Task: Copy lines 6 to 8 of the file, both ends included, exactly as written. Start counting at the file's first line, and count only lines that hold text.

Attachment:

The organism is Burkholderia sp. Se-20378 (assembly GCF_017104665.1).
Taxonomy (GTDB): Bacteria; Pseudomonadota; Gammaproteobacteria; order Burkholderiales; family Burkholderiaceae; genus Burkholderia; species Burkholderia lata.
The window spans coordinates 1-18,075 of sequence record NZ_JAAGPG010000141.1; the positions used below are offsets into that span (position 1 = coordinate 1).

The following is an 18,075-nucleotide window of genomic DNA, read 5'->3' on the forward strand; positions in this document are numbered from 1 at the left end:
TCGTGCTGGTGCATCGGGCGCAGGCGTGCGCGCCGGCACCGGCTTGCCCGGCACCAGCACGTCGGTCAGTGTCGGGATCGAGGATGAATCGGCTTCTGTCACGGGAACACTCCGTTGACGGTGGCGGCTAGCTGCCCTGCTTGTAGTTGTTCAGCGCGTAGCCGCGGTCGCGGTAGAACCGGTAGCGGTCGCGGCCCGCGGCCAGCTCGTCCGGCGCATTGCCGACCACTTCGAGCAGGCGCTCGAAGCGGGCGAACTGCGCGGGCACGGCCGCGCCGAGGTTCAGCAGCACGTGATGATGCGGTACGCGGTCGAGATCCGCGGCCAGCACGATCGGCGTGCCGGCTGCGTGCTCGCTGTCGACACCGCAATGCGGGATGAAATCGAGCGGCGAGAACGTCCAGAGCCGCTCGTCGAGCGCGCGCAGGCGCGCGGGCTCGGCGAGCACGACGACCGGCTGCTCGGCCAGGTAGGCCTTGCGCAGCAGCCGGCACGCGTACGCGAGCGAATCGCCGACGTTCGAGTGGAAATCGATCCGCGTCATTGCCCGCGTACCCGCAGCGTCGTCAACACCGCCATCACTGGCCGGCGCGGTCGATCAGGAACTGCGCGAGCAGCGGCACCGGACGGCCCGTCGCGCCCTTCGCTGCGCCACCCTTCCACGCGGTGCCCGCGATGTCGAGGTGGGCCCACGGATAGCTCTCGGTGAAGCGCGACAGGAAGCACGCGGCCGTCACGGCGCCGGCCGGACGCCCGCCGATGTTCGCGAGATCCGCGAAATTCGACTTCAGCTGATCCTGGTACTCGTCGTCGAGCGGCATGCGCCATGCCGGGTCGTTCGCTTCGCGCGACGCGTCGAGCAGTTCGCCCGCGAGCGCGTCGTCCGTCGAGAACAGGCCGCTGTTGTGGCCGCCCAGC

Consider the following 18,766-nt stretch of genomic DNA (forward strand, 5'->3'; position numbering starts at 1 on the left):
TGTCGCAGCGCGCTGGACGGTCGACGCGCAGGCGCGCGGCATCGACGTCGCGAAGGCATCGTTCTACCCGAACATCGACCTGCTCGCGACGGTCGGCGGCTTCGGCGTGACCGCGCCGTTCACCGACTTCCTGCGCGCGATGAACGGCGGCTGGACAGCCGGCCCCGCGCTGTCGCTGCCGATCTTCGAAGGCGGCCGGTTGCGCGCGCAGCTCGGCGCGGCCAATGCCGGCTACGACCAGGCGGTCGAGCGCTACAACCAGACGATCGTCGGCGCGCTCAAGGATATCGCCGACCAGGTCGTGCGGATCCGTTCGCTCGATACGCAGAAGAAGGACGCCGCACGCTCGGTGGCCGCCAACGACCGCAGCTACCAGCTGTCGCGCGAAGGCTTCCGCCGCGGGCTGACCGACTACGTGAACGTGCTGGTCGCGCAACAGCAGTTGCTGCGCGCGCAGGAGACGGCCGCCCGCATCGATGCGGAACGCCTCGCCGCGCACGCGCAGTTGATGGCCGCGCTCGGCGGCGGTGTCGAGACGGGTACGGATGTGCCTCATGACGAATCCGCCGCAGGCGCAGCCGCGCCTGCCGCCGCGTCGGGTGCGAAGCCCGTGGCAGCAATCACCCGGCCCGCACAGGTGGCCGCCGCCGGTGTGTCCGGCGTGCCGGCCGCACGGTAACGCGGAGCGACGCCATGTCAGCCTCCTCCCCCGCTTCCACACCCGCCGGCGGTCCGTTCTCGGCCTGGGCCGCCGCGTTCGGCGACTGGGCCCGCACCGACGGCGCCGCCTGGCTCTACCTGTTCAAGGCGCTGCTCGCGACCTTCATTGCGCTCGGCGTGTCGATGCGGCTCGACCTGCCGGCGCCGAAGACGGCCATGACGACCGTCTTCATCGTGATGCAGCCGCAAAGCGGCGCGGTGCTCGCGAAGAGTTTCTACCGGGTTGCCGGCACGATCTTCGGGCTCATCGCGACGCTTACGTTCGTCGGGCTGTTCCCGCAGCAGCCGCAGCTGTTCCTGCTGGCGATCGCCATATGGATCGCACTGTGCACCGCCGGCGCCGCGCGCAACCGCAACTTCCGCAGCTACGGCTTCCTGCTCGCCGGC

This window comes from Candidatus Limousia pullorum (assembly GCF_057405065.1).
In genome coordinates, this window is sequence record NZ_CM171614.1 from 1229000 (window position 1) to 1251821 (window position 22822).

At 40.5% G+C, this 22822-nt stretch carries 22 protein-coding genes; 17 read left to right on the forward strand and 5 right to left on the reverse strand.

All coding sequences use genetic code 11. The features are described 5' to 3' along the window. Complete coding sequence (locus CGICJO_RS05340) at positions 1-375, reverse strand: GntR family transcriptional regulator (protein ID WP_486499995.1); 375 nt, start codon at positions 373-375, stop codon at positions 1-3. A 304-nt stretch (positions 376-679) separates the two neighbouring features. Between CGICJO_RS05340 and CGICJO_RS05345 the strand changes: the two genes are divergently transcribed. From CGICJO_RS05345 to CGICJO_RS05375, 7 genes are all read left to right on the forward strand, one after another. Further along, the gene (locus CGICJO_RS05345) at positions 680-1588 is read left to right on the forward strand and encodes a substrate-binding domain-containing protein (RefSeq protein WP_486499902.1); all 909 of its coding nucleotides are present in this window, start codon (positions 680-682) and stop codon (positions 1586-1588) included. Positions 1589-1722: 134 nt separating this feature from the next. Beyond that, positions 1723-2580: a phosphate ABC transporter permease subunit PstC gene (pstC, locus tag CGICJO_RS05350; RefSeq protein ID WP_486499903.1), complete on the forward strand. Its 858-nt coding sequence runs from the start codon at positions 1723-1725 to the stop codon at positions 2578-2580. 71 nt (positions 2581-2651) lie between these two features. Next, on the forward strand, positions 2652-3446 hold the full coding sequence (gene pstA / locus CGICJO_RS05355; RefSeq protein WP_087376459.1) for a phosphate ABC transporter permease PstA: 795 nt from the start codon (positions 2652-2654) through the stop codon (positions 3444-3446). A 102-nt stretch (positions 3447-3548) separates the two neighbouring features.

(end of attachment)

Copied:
Consider the following 18,766-nt stretch of genomic DNA (forward strand, 5'->3'; position numbering starts at 1 on the left):
TGTCGCAGCGCGCTGGACGGTCGACGCGCAGGCGCGCGGCATCGACGTCGCGAAGGCATCGTTCTACCCGAACATCGACCTGCTCGCGACGGTCGGCGGCTTCGGCGTGACCGCGCCGTTCACCGACTTCCTGCGCGCGATGAACGGCGGCTGGACAGCCGGCCCCGCGCTGTCGCTGCCGATCTTCGAAGGCGGCCGGTTGCGCGCGCAGCTCGGCGCGGCCAATGCCGGCTACGACCAGGCGGTCGAGCGCTACAACCAGACGATCGTCGGCGCGCTCAAGGATATCGCCGACCAGGTCGTGCGGATCCGTTCGCTCGATACGCAGAAGAAGGACGCCGCACGCTCGGTGGCCGCCAACGACCGCAGCTACCAGCTGTCGCGCGAAGGCTTCCGCCGCGGGCTGACCGACTACGTGAACGTGCTGGTCGCGCAACAGCAGTTGCTGCGCGCGCAGGAGACGGCCGCCCGCATCGATGCGGAACGCCTCGCCGCGCACGCGCAGTTGATGGCCGCGCTCGGCGGCGGTGTCGAGACGGGTACGGATGTGCCTCATGACGAATCCGCCGCAGGCGCAGCCGCGCCTGCCGCCGCGTCGGGTGCGAAGCCCGTGGCAGCAATCACCCGGCCCGCACAGGTGGCCGCCGCCGGTGTGTCCGGCGTGCCGGCCGCACGGTAACGCGGAGCGACGCCATGTCAGCCTCCTCCCCCGCTTCCACACCCGCCGGCGGTCCGTTCTCGGCCTGGGCCGCCGCGTTCGGCGACTGGGCCCGCACCGACGGCGCCGCCTGGCTCTACCTGTTCAAGGCGCTGCTCGCGACCTTCATTGCGCTCGGCGTGTCGATGCGGCTCGACCTGCCGGCGCCGAAGACGGCCATGACGACCGTCTTCATCGTGATGCAGCCGCAAAGCGGCGCGGTGCTCGCGAAGAGTTTCTACCGGGTTGCCGGCACGATCTTCGGGCTCATCGCGACGCTTACGTTCGTCGGGCTGTTCCCGCAGCAGCCGCAGCTGTTCCTGCTGGCGATCGCCATATGGATCGCACTGTGCACCGCCGGCGCCGCGCGCAACCGCAACTTCCGCAGCTACGGCTTCCTGCTCGCCGGC

This window comes from Candidatus Limousia pullorum (assembly GCF_057405065.1).